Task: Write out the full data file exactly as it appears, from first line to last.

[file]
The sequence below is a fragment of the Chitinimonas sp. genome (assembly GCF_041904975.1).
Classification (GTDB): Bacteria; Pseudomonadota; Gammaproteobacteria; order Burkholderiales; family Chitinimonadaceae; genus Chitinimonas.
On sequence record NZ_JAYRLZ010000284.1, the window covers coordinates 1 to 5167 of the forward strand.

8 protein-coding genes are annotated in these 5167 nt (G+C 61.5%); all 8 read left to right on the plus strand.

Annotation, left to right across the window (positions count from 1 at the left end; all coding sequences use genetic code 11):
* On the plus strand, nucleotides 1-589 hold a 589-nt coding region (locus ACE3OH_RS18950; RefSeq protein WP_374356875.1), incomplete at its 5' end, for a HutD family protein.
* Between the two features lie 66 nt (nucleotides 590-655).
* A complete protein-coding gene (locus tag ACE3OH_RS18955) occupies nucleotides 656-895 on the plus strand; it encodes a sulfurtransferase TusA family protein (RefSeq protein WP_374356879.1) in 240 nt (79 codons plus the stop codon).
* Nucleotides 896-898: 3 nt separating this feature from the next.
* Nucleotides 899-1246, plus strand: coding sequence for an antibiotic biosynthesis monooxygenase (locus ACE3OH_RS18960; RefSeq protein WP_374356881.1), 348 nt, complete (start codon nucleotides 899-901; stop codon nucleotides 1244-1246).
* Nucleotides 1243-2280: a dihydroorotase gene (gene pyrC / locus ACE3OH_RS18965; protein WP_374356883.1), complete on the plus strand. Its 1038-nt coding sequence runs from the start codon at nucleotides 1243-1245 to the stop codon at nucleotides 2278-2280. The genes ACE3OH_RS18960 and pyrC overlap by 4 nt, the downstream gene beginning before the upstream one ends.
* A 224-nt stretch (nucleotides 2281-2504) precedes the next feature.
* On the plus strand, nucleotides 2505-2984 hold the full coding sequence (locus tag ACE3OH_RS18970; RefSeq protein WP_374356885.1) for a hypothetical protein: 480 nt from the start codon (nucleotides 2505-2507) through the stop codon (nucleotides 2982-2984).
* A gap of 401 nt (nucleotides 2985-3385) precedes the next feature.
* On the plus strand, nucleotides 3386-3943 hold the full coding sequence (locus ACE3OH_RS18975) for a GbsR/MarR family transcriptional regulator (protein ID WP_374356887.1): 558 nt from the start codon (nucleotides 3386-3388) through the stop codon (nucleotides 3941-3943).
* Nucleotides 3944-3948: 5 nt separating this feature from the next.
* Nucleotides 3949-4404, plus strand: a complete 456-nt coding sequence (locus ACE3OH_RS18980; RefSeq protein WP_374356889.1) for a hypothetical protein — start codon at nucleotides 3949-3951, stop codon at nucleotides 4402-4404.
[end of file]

The sequence below is a fragment of the Chitinimonas sp. genome (assembly GCF_041904975.1).
Classification (GTDB): Bacteria; Pseudomonadota; Gammaproteobacteria; order Burkholderiales; family Chitinimonadaceae; genus Chitinimonas.
On sequence record NZ_JAYRLZ010000284.1, the window covers coordinates 1 to 5167 of the forward strand.

8 protein-coding genes are annotated in these 5167 nt (G+C 61.5%); all 8 read left to right on the plus strand.

Annotation, left to right across the window (positions count from 1 at the left end; all coding sequences use genetic code 11):
* On the plus strand, nucleotides 1-589 hold a 589-nt coding region (locus ACE3OH_RS18950; RefSeq protein WP_374356875.1), incomplete at its 5' end, for a HutD family protein.
* Between the two features lie 66 nt (nucleotides 590-655).
* A complete protein-coding gene (locus tag ACE3OH_RS18955) occupies nucleotides 656-895 on the plus strand; it encodes a sulfurtransferase TusA family protein (RefSeq protein WP_374356879.1) in 240 nt (79 codons plus the stop codon).
* Nucleotides 896-898: 3 nt separating this feature from the next.
* Nucleotides 899-1246, plus strand: coding sequence for an antibiotic biosynthesis monooxygenase (locus ACE3OH_RS18960; RefSeq protein WP_374356881.1), 348 nt, complete (start codon nucleotides 899-901; stop codon nucleotides 1244-1246).
* Nucleotides 1243-2280: a dihydroorotase gene (gene pyrC / locus ACE3OH_RS18965; protein WP_374356883.1), complete on the plus strand. Its 1038-nt coding sequence runs from the start codon at nucleotides 1243-1245 to the stop codon at nucleotides 2278-2280. The genes ACE3OH_RS18960 and pyrC overlap by 4 nt, the downstream gene beginning before the upstream one ends.
* A 224-nt stretch (nucleotides 2281-2504) precedes the next feature.
* On the plus strand, nucleotides 2505-2984 hold the full coding sequence (locus tag ACE3OH_RS18970; RefSeq protein WP_374356885.1) for a hypothetical protein: 480 nt from the start codon (nucleotides 2505-2507) through the stop codon (nucleotides 2982-2984).
* A gap of 401 nt (nucleotides 2985-3385) precedes the next feature.
* On the plus strand, nucleotides 3386-3943 hold the full coding sequence (locus ACE3OH_RS18975) for a GbsR/MarR family transcriptional regulator (protein ID WP_374356887.1): 558 nt from the start codon (nucleotides 3386-3388) through the stop codon (nucleotides 3941-3943).
* Nucleotides 3944-3948: 5 nt separating this feature from the next.
* Nucleotides 3949-4404, plus strand: a complete 456-nt coding sequence (locus ACE3OH_RS18980; RefSeq protein WP_374356889.1) for a hypothetical protein — start codon at nucleotides 3949-3951, stop codon at nucleotides 4402-4404.